JavaScript data structures - a Lisp-like list
Written by Mike James   
Tuesday, 03 May 2011
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JavaScript data structures - a Lisp-like list
Towards a general structure

 

A general structure

How do you create a general structure using this form of linked list?

The answer is you just do it. For example consider a binary tree with a root and two leaves A and B. You can create this in one instruction:

var tree=CONS(CONS("A",null),CONS("B",null));

This creates a structure something like:

[|---->[B|---->[null|
V
[A|---->[null|

How do you access the elements in this structure?

You simply use the CAR and CDR properties. For example, to display the stored "A" you would use:

console.log(tree.CAR.CAR);

and to display the stored B you would use:

console.log(tree.CDR.CAR);

Now you can think of CAR as say "left branch" and CDR as "right branch".

To extend the example to a four-item binary tree is just as easy although the brackets are tricky:

var tree=CONS(CONS(CONS("A",null),CONS("B",null)),
CONS(CONS("C",null),CONS("D",null)));

This builds a tree that is the equivalent of:

      /\
  /\ /\
A B C D

Again you can use the CAR and CDR properties to walk the tree and access elements.

For example to display the A and B items you would use:

console.log(tree.CAR.CAR.CAR);
console.log(tree.CAR.CDR.CAR);

and to display the other half of the tree:

console.log(tree.CDR.CAR.CAR);
console.log(tree.CDR.CDR.CAR);

You should have the idea well enough now to create and use a tree of any size.

In practice you wouldn't do it manually in this way but instead create some functions that allow you to build the tree without quite so many brackets getting in the way.

Tree walk

Of course if you try the display function on the tree it doesn't work because it assumes that a CAR is always going to be a data item to display rather than perhaps another list. That is the function assumes that CAR will always be a data item and CDR another list.

To convert it to work with any sort of list we have to deal with the possibility that CAR and CDR might be a list.

The function starts in the same way:

function displayList(L)
{
if(L===null) return;

If the list isn't null then we need to display its CAR but only if it isn't a list that needs further processing.

So how can you tell if L.CAR is a list?

Simple, if it is a list then it too has a CAR and CDR property.

So we can test using:

if (L.CAR.CAR === undefined) {

and if it is undefined then we can assume that L.CAR is a data item and we display it:

console.log(L.CAR);

If it isn't a data item then it is a list and we need to process it further so the else part of the if statement is:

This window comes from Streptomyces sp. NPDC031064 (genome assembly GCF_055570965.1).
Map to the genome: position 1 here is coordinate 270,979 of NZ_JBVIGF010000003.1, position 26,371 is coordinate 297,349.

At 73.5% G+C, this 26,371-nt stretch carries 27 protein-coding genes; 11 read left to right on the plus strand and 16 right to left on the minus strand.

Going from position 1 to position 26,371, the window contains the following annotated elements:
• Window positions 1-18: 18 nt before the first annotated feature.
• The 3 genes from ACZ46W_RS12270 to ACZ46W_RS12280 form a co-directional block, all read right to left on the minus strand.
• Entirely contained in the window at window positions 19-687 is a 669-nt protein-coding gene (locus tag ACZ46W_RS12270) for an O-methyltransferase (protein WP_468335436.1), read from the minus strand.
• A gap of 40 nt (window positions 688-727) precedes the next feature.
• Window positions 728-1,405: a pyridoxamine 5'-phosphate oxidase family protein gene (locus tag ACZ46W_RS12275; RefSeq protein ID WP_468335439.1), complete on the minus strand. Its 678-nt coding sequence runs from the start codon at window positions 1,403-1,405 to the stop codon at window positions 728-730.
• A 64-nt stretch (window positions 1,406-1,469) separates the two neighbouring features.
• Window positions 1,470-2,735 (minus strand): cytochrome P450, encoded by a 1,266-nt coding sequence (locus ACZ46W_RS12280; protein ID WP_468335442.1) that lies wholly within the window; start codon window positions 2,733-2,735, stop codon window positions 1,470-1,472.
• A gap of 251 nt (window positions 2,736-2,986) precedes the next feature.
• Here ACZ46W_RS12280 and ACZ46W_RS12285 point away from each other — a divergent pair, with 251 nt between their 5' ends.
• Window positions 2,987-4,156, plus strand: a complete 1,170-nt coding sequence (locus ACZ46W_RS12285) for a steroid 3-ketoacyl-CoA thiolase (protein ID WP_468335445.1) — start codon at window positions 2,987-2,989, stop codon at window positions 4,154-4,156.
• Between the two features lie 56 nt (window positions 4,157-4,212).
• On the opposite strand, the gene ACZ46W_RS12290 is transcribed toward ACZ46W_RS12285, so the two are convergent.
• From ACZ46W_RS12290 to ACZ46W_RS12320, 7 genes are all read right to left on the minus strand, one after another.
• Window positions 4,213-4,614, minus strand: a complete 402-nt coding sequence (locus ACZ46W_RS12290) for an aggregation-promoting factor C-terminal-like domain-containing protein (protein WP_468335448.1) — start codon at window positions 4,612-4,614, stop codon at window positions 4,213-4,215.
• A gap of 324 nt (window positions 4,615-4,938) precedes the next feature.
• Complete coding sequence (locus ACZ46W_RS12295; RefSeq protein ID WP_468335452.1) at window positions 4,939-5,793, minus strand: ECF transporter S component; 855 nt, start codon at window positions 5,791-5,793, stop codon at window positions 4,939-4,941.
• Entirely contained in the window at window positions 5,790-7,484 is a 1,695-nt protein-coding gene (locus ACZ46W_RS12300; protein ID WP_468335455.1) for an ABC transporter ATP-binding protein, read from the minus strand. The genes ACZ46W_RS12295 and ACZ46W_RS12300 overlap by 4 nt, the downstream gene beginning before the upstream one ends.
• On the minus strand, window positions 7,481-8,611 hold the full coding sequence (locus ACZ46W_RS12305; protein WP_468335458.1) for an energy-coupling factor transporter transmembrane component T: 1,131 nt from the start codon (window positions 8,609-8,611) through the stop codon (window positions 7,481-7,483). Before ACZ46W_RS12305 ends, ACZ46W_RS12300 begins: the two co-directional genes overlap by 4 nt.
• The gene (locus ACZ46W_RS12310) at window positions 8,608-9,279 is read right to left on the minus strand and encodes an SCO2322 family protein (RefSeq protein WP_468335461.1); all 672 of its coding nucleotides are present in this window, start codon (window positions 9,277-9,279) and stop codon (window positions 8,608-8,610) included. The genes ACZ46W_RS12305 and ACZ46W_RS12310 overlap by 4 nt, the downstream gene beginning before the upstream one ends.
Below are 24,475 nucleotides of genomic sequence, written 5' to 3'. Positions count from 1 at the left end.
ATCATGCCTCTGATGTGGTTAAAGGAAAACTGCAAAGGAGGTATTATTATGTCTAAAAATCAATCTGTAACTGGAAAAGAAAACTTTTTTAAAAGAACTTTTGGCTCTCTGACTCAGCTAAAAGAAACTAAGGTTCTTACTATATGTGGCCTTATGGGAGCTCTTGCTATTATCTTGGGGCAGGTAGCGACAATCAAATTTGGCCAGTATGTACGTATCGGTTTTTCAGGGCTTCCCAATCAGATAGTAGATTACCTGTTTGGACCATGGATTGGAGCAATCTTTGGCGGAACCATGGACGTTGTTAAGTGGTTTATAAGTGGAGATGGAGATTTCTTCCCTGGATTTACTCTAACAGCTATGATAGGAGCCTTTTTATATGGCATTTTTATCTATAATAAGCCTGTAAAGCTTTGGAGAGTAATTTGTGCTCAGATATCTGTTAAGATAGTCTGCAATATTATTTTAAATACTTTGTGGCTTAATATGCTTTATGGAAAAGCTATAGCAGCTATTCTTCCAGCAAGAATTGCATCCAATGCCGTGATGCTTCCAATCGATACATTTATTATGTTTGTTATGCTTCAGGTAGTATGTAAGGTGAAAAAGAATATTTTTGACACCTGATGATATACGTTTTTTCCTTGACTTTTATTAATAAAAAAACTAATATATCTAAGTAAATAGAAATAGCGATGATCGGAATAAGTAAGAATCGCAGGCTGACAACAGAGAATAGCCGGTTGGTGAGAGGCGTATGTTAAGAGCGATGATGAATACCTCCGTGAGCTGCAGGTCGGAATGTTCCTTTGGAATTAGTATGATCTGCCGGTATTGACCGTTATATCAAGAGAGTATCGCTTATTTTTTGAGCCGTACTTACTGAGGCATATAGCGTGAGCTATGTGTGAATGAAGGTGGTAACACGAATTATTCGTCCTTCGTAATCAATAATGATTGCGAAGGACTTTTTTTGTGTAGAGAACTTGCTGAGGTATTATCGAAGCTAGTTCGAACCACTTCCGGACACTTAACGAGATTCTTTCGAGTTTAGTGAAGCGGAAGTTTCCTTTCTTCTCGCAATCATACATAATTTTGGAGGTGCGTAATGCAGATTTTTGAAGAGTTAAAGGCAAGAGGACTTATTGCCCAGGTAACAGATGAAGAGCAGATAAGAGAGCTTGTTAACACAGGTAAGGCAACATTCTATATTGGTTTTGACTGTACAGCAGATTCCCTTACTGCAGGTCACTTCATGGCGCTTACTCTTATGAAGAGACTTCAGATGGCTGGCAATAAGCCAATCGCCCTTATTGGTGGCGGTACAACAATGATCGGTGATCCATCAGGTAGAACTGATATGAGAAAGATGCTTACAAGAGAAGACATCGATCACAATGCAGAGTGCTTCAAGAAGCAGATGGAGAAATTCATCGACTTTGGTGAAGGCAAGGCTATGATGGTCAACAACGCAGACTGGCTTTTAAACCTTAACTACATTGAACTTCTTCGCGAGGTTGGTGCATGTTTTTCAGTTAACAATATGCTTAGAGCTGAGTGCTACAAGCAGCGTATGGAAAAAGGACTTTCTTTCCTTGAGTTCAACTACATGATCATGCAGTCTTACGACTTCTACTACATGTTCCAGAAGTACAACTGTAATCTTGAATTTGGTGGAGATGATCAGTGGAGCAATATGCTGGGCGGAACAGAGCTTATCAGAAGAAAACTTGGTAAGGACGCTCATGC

}else{
displayList(L.CAR);
}

Finally when the if statement is complete all of the tree that is accessible following the CAR side of the first node has been displayed i.e. the left part of the tree.

All we need to do now is process the right side as before:

 displayList(L.CDR);
}

The complete function is:

function displayList(L)
{
if(L===null) return;
if (L.CAR.CAR === undefined) {
console.log(L.CAR);
}else{
displayList(L.CAR);
}
displayList(L.CDR);
}

If you try it out using:

 

tree=CONS(CONS(CONS("A"ll),CONS("B",null)),
CONS(CONS("C",null),CONS("D",null)));
displayList(tree);

Then you will see A,B,C,D printed as the terminal nodes of the tree are encountered left-to-right.

Notice that now that the display function treats both the CAR and CDR parts of a node as possible list the function can deal with lists of any complexity.

Where next

So where to from here?

You can work your way though the Lisp set of functions if you really want, to implementing each one as you go, but you still won't have a Lisp implementation. Lisp is more than just list handling but not much more. What is amazing is that so much can be achieved using so little. Back in the early days when Lisp was first invented it really didn't amount to much more than CONS, CAR and CDR functions and it captured the minds of its users because it was so simple and yet so powerful.

JavaScript has many of the facilities of Lisp and if you want to you can write Lisp-style functional programs using it, but is is just one aspect of this chameleon of a language.

In most cases it is better to try to understand JavaScript on its own terms and try not to make it look like another language.

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Last Updated ( Tuesday, 15 January 2013 )
 
 

   
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